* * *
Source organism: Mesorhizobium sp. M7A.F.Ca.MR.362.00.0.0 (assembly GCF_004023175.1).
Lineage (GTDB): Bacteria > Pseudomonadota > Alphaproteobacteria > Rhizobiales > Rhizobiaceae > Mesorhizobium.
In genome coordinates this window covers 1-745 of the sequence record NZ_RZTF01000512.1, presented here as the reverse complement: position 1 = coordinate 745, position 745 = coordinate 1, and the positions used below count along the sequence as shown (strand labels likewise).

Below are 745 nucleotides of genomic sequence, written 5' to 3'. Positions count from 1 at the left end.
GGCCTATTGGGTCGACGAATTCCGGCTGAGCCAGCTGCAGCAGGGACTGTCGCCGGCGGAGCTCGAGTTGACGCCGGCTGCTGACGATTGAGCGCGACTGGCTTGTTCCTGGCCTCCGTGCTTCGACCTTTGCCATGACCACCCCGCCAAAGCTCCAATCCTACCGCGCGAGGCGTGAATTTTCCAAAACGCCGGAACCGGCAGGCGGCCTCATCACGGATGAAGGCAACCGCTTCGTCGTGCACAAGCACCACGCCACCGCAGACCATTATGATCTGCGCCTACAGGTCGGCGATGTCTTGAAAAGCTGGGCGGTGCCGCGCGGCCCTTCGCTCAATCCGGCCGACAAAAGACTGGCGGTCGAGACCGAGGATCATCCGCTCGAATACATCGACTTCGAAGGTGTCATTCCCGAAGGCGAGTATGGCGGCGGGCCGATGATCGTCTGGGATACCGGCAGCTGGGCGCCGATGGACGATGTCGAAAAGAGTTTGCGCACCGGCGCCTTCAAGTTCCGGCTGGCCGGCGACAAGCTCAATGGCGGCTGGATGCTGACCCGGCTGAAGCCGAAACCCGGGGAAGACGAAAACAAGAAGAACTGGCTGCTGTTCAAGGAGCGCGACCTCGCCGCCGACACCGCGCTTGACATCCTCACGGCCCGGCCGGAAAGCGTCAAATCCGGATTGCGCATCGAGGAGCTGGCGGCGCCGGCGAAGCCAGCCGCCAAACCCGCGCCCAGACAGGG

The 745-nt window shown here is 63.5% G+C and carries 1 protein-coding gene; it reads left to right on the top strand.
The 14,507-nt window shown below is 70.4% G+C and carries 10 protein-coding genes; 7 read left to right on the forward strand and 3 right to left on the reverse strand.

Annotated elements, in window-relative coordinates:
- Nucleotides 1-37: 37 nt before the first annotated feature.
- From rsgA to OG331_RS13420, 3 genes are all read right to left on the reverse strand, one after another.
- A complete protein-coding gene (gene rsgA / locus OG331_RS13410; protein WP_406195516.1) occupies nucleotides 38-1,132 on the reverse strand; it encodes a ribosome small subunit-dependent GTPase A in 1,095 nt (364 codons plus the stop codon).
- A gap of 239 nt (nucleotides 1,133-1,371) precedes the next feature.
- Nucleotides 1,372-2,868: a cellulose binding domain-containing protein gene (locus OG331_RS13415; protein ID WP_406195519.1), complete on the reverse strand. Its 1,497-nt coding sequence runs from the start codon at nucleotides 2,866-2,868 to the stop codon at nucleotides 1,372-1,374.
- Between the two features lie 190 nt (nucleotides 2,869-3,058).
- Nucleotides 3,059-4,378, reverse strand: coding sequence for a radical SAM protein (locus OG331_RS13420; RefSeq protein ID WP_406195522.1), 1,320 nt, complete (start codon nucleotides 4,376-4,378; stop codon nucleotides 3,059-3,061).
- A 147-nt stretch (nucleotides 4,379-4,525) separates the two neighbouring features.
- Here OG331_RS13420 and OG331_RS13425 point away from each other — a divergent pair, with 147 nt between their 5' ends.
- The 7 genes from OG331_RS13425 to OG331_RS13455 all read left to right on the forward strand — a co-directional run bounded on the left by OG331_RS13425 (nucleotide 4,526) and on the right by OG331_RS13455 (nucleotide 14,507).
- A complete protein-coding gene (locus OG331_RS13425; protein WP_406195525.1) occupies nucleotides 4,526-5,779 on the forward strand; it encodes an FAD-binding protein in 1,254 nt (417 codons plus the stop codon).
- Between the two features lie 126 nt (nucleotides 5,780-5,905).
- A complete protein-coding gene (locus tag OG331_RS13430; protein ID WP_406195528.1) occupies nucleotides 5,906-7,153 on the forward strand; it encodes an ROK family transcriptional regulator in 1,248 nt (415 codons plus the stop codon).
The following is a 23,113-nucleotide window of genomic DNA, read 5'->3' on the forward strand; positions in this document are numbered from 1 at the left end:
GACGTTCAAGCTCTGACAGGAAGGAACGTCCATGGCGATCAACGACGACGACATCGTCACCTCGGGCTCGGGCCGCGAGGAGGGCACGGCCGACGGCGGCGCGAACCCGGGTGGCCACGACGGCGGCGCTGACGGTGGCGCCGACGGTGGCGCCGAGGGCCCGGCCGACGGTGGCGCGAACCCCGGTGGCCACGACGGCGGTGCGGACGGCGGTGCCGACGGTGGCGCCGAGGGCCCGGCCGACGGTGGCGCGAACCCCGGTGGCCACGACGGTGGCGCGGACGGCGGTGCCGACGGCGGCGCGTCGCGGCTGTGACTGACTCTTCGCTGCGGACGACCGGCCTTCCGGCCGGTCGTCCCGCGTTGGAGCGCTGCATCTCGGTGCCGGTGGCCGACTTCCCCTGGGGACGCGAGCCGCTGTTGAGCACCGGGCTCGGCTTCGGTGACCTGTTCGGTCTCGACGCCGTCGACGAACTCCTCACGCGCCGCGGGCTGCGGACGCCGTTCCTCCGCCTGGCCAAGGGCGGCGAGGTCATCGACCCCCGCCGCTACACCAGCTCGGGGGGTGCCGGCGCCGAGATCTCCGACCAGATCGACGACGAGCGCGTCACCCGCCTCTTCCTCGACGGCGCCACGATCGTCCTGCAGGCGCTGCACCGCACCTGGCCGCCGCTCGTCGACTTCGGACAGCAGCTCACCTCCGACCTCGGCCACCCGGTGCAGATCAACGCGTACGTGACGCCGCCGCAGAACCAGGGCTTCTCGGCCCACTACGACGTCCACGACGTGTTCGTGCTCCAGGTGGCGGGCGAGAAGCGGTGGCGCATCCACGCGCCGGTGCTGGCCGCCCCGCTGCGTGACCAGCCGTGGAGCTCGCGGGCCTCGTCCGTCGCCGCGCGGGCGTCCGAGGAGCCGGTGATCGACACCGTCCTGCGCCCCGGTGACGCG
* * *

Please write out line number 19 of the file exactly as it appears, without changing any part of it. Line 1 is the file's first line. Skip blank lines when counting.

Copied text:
- A complete protein-coding gene (locus OG331_RS13425; protein WP_406195525.1) occupies nucleotides 4,526-5,779 on the forward strand; it encodes an FAD-binding protein in 1,254 nt (417 codons plus the stop codon).